James's user avatar
  • 529
2 votes
1 answer
177 views

Is the word nihilanus/nihilumanus properly constructed? (From "nihil/nihilum" meaning "nothing" and the suffix "-anus" to denote origin)

I've been reading that the word silvanus comes from Latin silva (“forest”) +‎ -ānus (“from, of the”). So, "silvanus" literally means something like "who comes from the forest" or something similar. I ...
G. Cuticchia's user avatar
5 votes
2 answers
265 views

masculine and feminine form of παῖς and μαθηματικός

As in a previous question, I'm wondering what is the feminine form of a noun, and this time it is not a word for an animal but for human. In words like ὁ παῖς and ἡ παῖς, only their article ...
kore's user avatar
  • 517
4 votes
1 answer
267 views

feminine form of λύκος

λύκος is the Ancient Greek word for 'wolf' in singular masculine form. What is then the feminine form of wolf? I've guessed it as λύκη but what I've found in a dictionary is that it means 'light'. Is ...
kore's user avatar
  • 517
8 votes
3 answers
694 views

Is there a diminutive form for agent nouns?

I recently read a joke about the use of Latin -tor and -trix nouns in modern English. The punchline was that "trix is for kids". This got me wondering: Is there a way to make diminutives from agent ...
Dhi's user avatar
  • 83
5 votes
1 answer
201 views

How did vāti-s become vātēs?

To my understanding, vātēs "bard" started out as an i-stem noun, built on the stem vāti- (probably from something like *weh₂t-i-). So I would expect the nominative to look something like *vāti-s. ...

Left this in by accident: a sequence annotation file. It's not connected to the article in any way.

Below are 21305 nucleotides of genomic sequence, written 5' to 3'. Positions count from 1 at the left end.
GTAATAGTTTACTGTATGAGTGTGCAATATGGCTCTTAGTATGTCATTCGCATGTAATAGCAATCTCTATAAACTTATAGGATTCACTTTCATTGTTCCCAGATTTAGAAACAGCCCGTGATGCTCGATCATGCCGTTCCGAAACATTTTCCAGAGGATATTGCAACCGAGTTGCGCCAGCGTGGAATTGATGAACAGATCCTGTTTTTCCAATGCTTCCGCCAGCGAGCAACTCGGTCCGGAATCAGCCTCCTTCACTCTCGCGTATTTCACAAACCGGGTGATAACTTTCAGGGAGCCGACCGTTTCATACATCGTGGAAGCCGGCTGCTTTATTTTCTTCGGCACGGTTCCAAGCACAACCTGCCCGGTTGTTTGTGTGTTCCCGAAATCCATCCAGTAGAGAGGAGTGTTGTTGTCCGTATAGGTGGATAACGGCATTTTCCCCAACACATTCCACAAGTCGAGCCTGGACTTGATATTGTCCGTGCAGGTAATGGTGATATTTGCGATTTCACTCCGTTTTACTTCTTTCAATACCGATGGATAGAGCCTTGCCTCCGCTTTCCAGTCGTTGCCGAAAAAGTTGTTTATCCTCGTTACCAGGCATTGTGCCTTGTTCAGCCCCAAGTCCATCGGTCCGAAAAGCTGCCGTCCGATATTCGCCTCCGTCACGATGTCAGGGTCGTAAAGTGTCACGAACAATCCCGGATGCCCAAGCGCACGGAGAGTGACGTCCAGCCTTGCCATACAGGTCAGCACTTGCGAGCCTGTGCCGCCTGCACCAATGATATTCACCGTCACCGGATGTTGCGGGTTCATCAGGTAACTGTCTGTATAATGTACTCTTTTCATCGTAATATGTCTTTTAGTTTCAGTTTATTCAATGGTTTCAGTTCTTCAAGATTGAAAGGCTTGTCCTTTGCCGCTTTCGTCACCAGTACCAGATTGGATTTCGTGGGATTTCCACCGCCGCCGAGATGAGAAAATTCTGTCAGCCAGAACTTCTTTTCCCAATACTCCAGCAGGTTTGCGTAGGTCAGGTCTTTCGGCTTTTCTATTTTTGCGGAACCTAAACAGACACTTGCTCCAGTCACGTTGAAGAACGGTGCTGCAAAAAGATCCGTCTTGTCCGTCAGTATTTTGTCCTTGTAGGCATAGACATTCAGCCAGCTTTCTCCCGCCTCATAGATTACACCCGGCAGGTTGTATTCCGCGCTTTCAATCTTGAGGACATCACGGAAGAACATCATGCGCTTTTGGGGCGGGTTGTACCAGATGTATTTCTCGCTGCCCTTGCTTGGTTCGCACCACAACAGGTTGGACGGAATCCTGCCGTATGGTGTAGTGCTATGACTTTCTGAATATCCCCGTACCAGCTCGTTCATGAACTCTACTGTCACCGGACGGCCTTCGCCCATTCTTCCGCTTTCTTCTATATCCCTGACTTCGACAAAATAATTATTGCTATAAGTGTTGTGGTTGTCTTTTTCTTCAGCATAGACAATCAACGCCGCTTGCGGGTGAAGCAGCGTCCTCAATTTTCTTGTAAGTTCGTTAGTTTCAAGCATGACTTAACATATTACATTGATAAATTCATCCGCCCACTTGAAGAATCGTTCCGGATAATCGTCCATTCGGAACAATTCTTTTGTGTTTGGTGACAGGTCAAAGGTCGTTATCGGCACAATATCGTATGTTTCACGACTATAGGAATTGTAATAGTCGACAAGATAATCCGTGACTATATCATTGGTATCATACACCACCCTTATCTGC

Draconis's user avatar
  • 68.1k
11 votes
1 answer
387 views

Why "per capita"?

I don't speak Latin and I can't think of a non-dumb way to ask this. But my understanding is that capita is the plural form of caput. So I'm wondering how "per capita" makes any sense, then, as it ...
ЯegDwight's user avatar
6 votes
3 answers
275 views

Where does the word "tudes" 'hammer' show up in texts?

Lewis and Short has an entry for a noun tŭdes, with the genitive singular given as "is (ĭtis, acc. to Fest. p. 253 Müll.)". It is defined as "a hammer, mallet". The two citations in the entry show the ...
Asteroides's user avatar
  • 29.5k
3 votes
2 answers
250 views

Can "ave, vire" be used colloquially as "hey, bro"?

There's a Spanish webcomic called ¡Eh, tío!, an expression that can be translated into English as hey, man or maybe as hey, bro. The webcomic had some time ago a story arc set in an alternate universe ...
Charlie's user avatar
  • 2,219